Melbourne Draw scores the highest marks in user friendliness. This program provides the clearest logical procedure: screen and attribute handling are completely separated. The screen may at first be edited by positioning the cursor with the eight direction controls and then putting pen to paper for the actual drawing movement. The picture, including the usual edit area, can be created in ‘black and white.’ When satisfied the attribute edit mode is selected and the identical procedure can take place for the attribute character setting.
Melbourne Draw is the only program which allows the attribute cursor to be moved in a non-destructive (pen up) mode. The colour may be selected by simply pressing the correct colour key (ink and cap shift paper).
Melbourne Draw also provides a screen magnification facility, which can display a portion of the screen four or 16 times enlarged. This proves to be so useful that all the drawing is accomplished on the enlarged scale. The cursor position automatically dictates the screen area displayed and as a further bonus the entire screen may be pixel scrolled to centre the work area. There are no special draw functions such as circle, rectangle, etc. except fill.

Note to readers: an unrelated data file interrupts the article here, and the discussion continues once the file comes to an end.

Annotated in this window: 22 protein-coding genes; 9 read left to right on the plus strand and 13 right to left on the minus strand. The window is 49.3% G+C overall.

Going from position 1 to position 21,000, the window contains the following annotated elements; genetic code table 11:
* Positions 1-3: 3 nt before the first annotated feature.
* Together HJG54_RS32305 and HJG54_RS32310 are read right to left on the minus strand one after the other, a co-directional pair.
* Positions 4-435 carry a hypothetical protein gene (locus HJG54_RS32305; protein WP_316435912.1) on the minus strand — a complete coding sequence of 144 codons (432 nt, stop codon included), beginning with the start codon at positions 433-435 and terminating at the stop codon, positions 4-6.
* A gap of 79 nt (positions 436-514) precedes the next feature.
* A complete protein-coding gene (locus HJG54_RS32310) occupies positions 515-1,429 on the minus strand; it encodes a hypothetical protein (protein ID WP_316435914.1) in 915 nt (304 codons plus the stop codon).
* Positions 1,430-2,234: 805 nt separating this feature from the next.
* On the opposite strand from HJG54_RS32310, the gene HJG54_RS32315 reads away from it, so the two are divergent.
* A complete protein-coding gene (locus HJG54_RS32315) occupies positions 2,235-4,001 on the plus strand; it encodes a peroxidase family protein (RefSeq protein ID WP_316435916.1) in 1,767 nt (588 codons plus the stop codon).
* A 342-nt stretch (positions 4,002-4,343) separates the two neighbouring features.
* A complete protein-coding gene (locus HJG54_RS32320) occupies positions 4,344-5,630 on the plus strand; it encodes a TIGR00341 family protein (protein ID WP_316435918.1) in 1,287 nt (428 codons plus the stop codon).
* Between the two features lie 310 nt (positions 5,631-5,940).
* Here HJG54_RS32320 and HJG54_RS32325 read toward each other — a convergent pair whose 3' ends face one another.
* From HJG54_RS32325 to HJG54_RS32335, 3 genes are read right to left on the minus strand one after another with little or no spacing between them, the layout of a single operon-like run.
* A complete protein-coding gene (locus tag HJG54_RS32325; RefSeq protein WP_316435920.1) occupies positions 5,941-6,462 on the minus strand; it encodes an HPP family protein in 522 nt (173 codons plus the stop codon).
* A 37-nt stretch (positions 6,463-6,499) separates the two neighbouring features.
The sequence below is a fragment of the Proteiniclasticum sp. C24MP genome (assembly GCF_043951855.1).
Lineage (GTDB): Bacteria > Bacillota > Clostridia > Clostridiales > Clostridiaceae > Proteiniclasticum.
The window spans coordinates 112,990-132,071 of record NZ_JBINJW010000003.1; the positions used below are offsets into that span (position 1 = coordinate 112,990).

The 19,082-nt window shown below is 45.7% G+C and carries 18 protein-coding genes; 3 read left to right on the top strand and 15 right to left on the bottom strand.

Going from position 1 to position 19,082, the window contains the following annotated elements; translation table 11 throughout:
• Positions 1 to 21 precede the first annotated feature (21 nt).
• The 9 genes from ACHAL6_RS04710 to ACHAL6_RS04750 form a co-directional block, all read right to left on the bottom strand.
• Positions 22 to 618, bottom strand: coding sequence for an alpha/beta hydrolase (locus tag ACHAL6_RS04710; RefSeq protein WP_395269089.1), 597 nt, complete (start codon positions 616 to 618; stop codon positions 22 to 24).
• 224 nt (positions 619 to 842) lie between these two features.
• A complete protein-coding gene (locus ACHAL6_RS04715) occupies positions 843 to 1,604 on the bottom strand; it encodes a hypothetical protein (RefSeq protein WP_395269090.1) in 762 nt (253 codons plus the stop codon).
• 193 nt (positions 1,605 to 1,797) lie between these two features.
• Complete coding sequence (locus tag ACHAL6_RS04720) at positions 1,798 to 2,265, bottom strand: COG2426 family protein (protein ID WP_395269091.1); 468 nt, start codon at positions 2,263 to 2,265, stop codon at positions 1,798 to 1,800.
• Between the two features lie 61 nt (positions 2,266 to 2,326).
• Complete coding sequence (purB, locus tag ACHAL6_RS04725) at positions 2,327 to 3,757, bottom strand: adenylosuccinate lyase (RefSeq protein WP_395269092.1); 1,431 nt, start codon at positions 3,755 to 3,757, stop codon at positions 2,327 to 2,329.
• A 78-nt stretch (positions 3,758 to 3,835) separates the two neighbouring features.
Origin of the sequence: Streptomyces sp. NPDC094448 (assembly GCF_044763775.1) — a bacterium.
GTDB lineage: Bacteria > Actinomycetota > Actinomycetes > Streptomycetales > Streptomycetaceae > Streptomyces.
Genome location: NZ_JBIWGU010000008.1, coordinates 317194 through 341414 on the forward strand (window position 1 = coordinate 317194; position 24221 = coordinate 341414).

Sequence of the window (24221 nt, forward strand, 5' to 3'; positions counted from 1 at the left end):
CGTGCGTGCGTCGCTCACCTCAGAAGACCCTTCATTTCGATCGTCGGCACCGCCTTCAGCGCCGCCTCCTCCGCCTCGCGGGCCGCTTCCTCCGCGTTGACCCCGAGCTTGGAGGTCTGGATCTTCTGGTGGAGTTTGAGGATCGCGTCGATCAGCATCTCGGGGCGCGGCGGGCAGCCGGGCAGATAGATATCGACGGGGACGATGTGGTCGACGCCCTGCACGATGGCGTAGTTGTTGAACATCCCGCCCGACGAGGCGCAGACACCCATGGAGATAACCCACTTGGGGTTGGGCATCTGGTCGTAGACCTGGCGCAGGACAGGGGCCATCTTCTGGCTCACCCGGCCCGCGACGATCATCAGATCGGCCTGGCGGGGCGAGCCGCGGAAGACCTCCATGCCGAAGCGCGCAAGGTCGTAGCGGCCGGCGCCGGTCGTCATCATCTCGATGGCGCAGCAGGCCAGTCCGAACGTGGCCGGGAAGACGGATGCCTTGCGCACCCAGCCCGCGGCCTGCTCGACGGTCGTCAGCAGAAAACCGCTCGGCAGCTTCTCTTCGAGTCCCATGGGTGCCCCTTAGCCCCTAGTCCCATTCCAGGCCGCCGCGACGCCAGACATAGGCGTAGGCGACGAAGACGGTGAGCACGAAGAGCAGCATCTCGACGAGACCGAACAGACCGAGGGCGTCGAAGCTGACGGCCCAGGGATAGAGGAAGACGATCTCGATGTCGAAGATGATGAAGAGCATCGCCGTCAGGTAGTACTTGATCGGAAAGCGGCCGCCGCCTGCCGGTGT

The text mode includes the useful option of writing text in any of four orientations (l/r, r/l, u/d, d/u).
The program is aimed at providing a professional drawing board and proves to be a fast and efficient working tool for the serious user.
Dynamic Graphics allows the creation of a window of any size, which may be positioned, edited and copied anywhere on the screen,, thus providing for multiple screens or pattern generation within the screen. Further to this there is a rescale option, which will copy any rectangular area of the screen to any other part with different x and y scale. This can prove to be a very potent feature. Special draw commands such as line, circle and edit are also catered for.
Top: A good example of Melbourne Draw’s excellent magnification facility.
Below: UDG addicts are catered for in Paintbox.
Although Dynamic Graphics is first and foremost a moving graphics utility, its inbuilt screen creator proves to be an exceptionally versatile drawing instrument.